This effort includes the rapid creation of high-quality lesson plans, videos, and technical support for teachers to conduct online instruction. In addition, new schedules for lessons, weekly online parent-teacher conferences, as well as one-on-one instruction for students have all been created on short notice to ensure children do not miss out on their education.

One reason Endeavor Schools has been able to make the transition so quickly and effectively is because its teachers know their students well and understand what would be needed to transition to an at-home learning situation.

“It is truly remarkable that none of our teachers were trained to teach remotely, but when you love children, know them well, and understand their developmental needs, you can create something really beautiful that supports children in just the way they need,” said Lee Lanou, the Director of Montessori Education at Endeavor Schools.

Maintaining a Montessori Experience in a Virtual Classroom

Teachers at Foothills Montessori School in Henderson, Nevada greet children during an online class.

Montessori instruction normally relies on a hands-on, collaborative educational environment with limited screen time, which is difficult to maintain under the coronavirus circumstances. However, Endeavor Schools’ Montessori teachers have adjusted.

“We’re doing the best we can, and teachers are finding creative ways to make it fun,” said Karen Kolb and Kim Gallagher, the school leaders at Foothills Montessori School, where they serve 3 year olds through 8th graders in Henderson, Nevada.

One way to do that is by combining hands-on instruction with a virtual classroom.

Before schools closed around the country, Foothills Montessori School’s middle school class was supposed to dissect cow eyeballs to learn about anatomy and the nervous system. But instead of ditching the dissection, one Foothills Montessori School teacher sent the eyeballs to each student and conducted the dissection class online in real time. Students followed along and dissected at home.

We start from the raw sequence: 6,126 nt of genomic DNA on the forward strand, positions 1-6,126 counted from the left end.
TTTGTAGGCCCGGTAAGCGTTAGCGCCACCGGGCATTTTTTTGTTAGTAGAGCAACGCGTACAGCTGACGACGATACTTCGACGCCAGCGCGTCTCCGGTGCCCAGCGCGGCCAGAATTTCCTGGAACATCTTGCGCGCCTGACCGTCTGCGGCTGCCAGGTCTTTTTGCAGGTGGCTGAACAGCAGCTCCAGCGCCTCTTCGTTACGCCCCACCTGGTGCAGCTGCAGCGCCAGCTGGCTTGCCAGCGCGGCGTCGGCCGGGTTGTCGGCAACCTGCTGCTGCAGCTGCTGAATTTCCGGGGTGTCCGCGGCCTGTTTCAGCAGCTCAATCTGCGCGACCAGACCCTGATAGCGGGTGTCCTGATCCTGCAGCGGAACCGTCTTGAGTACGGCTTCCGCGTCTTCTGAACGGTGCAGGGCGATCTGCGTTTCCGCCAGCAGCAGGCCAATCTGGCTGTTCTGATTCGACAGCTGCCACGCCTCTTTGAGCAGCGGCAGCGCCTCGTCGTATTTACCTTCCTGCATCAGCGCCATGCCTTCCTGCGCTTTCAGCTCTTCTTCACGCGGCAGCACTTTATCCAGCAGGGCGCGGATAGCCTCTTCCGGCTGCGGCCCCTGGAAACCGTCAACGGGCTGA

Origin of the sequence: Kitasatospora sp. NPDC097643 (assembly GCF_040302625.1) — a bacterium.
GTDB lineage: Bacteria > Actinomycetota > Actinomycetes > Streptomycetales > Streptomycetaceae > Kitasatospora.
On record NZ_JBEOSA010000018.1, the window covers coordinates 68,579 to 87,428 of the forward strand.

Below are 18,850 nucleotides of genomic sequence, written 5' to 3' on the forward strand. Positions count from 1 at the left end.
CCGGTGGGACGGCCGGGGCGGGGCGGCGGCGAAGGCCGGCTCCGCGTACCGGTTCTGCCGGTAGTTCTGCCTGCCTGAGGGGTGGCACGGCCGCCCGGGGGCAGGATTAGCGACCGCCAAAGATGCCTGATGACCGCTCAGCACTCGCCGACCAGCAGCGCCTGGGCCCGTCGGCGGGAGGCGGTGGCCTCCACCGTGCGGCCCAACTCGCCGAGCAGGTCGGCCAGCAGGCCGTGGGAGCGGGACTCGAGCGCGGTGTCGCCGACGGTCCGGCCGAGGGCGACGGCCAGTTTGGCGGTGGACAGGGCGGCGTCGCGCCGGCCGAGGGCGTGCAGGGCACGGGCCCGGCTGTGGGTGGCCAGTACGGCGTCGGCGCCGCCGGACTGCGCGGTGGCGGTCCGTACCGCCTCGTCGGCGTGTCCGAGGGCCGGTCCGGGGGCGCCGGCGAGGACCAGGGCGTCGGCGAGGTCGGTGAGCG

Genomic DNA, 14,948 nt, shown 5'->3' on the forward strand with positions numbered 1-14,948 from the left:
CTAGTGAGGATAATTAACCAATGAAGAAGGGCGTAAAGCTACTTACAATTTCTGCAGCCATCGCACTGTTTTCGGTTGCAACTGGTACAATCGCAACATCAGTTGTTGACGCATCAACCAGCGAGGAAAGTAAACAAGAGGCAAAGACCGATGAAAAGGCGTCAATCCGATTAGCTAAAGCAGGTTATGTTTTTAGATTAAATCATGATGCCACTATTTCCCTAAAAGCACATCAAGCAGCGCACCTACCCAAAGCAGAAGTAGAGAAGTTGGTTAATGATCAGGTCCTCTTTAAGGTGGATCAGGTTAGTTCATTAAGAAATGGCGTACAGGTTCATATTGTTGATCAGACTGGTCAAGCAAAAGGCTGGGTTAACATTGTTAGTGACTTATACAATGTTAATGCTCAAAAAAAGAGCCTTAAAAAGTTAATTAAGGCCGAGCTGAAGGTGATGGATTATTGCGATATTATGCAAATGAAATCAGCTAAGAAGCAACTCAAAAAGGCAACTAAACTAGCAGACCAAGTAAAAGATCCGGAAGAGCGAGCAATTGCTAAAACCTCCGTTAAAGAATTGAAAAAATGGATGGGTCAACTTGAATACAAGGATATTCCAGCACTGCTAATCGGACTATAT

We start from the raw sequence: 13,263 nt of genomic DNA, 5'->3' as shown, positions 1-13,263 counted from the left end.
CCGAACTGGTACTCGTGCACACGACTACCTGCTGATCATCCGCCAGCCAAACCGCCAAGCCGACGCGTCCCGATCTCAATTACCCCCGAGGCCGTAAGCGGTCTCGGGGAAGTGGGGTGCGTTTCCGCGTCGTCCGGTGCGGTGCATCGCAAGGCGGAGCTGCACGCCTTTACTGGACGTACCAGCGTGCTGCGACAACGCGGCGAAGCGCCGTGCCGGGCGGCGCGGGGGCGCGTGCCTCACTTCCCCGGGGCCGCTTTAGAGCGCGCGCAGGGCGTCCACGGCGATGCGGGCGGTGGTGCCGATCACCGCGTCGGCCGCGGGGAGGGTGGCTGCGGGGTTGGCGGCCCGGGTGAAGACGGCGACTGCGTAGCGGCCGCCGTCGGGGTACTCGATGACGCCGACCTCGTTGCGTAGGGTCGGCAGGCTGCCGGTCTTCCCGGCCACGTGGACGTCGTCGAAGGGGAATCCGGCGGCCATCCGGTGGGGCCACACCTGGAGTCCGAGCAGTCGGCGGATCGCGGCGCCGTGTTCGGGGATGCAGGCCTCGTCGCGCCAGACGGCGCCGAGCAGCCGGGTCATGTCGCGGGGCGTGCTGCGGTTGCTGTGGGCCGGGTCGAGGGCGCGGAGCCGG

Although a virtual classroom might normally go against Montessori ideals, the current situation might accommodate an important Montessori ideal, which is teaching children independence. Whether it’s a 3-year-old preparing a small meal for themselves or a 7th grader sticking to a strict study schedule without having to be reminded to do so, children are taking more responsibility for their education and, as a result, becoming more independent.

“Some parents have told me, ‘Oh my gosh. I can actually see my child becoming more independent by the day,’” Kolb said.

Supporting Parents and Educating Children

A teacher at Foothills Montessori talks to her students via video conferencing.

Many parents are experiencing additional stress in their lives due to the extra burdens caused by the coronavirus pandemic. That’s why Endeavor Schools is working to help alleviate some of that stress by providing a full-time education for children with a support network available for parents who have any questions about helping their child learn at home.

Teachers at Foothills Montessori School, and other schools within the Endeavor School family, make sure to maintain lines of communication with parents by scheduling conferences via Zoom, Facetime, or just over the phone. Kolb says one of the keys here is to be proactive and reach out to parents whenever possible to ensure that they know support is available and their children’s teachers are still there to help.

“We’re making sure we can make their life easier,” Kolb said.

Lee Lanou, the Director of Montessori Education at Endeavor Schools, points out that teachers are also doing what they can to prevent parents from feeling overwhelmed because that can add stress to children’s lives, too.

“This is a time of huge stresses for parents and children pick up on that,” Lanou said. “The last thing that we want to do is to add more stress on them during this time. We offer them a loose schedule that mimics what the child’s day might be like at school and offer them activities they can do within the course of a week. We encourage free play time and independent exploration for learning, as well.”

“Lots of self-care is important,” Kolb added. “Putting things and tasks on the list like taking a walk, getting outdoors, taking brain breaks. Both adults and children need them.”

“I think it’s important to remember that this is a health crisis, not an educational crisis,” Lanou said. “All of us – children, parents, and teachers – have been taken out of our elements. How children feel during this time is what will stick with them. We need to keep that in mind.”